Leonard Cohen’s popular song, “Hallelujah”, featured in the movie Shrek and has been covered many times. It speaks of King David composing his song of praise, but mentions him playing a ‘chord’ that pleased the Lord. A chord is often played with three notes, where these may be repeated in higher or lower octaves. I like to think of our lives being like a chord that pleases God, too, when all three dimensions of our being – body, soul and spirit – are applied to serving Him.
It’s pretty hard to imagine how someone can really bring a perfect “Hallelujah” if their spirit has not been regenerated. We need to be aligned to God’s will to really engage in this “three-dimensional worship” and to mend what Cohen calls a “broken Hallelujah.”
As a musician, I have demonstrated this by playing a D9 chord – using a D, E and A – which can sound more melodic than if I just play one or two of the notes. It sounds even better if it is played up and down over several octaves, but there is ultimately something missing.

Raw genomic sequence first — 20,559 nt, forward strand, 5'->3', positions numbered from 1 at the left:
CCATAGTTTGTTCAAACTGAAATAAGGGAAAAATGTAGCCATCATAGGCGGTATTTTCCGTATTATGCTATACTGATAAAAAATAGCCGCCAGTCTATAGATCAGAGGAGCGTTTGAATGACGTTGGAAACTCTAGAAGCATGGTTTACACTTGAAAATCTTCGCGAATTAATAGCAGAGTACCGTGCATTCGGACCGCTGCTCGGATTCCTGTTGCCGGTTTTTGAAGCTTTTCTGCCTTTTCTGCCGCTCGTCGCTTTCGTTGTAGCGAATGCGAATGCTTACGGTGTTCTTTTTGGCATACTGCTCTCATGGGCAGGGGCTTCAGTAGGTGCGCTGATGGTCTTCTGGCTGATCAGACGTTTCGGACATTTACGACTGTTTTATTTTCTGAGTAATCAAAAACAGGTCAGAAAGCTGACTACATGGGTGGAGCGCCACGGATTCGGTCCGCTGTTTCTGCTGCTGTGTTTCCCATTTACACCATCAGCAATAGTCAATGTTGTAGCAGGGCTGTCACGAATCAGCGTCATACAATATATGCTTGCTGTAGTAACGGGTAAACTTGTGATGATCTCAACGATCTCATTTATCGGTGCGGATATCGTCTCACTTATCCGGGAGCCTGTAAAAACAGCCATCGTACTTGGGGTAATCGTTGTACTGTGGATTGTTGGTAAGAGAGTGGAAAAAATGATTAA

The depth of musicality that turns a chord into the basis of a rich expressive song comes as bass notes are added in. I can play the same notes with many different variations – D, F#, G, A, B – and the resulting richness sounds infinitely better than playing a mere chord without them.
So, too with our lives. When God is not permitted to provide our depth of expression and a song to our life, we may not even realise what is missing. When we experience a relationship with Him, by being bridged back to the Father through accepting Christ as Saviour and following Him as the Lord of our life, we are never the same again.
God Himself becomes the remedy to the “cold and broken Hallelujah” that many seem content to offer with lives that are born to thirst for so much more.